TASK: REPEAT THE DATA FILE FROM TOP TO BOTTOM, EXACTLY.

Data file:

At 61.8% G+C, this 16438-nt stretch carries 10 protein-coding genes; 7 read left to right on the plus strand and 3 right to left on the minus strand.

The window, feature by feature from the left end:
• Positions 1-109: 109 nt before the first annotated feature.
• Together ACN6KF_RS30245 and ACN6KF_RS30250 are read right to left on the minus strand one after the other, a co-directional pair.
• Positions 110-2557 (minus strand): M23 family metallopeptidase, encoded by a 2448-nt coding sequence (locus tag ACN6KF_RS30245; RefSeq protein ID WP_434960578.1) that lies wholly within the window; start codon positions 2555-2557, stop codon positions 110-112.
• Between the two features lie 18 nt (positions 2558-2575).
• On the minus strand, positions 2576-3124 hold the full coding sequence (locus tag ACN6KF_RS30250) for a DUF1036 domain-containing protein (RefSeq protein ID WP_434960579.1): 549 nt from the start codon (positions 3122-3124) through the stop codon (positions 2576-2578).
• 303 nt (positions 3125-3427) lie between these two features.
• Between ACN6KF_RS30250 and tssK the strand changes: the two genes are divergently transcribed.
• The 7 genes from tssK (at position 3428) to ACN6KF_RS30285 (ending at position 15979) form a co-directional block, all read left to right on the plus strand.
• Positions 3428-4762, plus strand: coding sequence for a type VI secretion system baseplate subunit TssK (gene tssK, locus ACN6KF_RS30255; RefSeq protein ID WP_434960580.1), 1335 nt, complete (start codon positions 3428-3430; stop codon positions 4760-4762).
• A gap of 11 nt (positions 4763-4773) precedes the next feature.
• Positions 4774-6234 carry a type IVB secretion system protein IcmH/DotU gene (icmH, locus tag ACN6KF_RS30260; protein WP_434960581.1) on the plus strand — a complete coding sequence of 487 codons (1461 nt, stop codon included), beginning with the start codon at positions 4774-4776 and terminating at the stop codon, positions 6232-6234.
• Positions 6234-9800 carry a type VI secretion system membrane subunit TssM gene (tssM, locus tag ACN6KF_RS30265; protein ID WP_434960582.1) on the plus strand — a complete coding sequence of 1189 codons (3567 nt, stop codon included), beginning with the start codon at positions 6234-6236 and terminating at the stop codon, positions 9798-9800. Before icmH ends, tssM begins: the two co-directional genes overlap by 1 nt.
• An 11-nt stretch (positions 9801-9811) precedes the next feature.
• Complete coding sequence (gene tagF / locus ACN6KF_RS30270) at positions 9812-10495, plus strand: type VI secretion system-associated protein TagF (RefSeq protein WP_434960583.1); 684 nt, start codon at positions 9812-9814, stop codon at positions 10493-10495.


At 61.8% G+C, this 16438-nt stretch carries 10 protein-coding genes; 7 read left to right on the plus strand and 3 right to left on the minus strand.

The window, feature by feature from the left end:
• Positions 1-109: 109 nt before the first annotated feature.
• Together ACN6KF_RS30245 and ACN6KF_RS30250 are read right to left on the minus strand one after the other, a co-directional pair.
• Positions 110-2557 (minus strand): M23 family metallopeptidase, encoded by a 2448-nt coding sequence (locus tag ACN6KF_RS30245; RefSeq protein ID WP_434960578.1) that lies wholly within the window; start codon positions 2555-2557, stop codon positions 110-112.
• Between the two features lie 18 nt (positions 2558-2575).
• On the minus strand, positions 2576-3124 hold the full coding sequence (locus tag ACN6KF_RS30250) for a DUF1036 domain-containing protein (RefSeq protein ID WP_434960579.1): 549 nt from the start codon (positions 3122-3124) through the stop codon (positions 2576-2578).
• 303 nt (positions 3125-3427) lie between these two features.
• Between ACN6KF_RS30250 and tssK the strand changes: the two genes are divergently transcribed.
• The 7 genes from tssK (at position 3428) to ACN6KF_RS30285 (ending at position 15979) form a co-directional block, all read left to right on the plus strand.
• Positions 3428-4762, plus strand: coding sequence for a type VI secretion system baseplate subunit TssK (gene tssK, locus ACN6KF_RS30255; RefSeq protein ID WP_434960580.1), 1335 nt, complete (start codon positions 3428-3430; stop codon positions 4760-4762).
• A gap of 11 nt (positions 4763-4773) precedes the next feature.
• Positions 4774-6234 carry a type IVB secretion system protein IcmH/DotU gene (icmH, locus tag ACN6KF_RS30260; protein WP_434960581.1) on the plus strand — a complete coding sequence of 487 codons (1461 nt, stop codon included), beginning with the start codon at positions 4774-4776 and terminating at the stop codon, positions 6232-6234.
• Positions 6234-9800 carry a type VI secretion system membrane subunit TssM gene (tssM, locus tag ACN6KF_RS30265; protein ID WP_434960582.1) on the plus strand — a complete coding sequence of 1189 codons (3567 nt, stop codon included), beginning with the start codon at positions 6234-6236 and terminating at the stop codon, positions 9798-9800. Before icmH ends, tssM begins: the two co-directional genes overlap by 1 nt.
• An 11-nt stretch (positions 9801-9811) precedes the next feature.
• Complete coding sequence (gene tagF / locus ACN6KF_RS30270) at positions 9812-10495, plus strand: type VI secretion system-associated protein TagF (RefSeq protein WP_434960583.1); 684 nt, start codon at positions 9812-9814, stop codon at positions 10493-10495.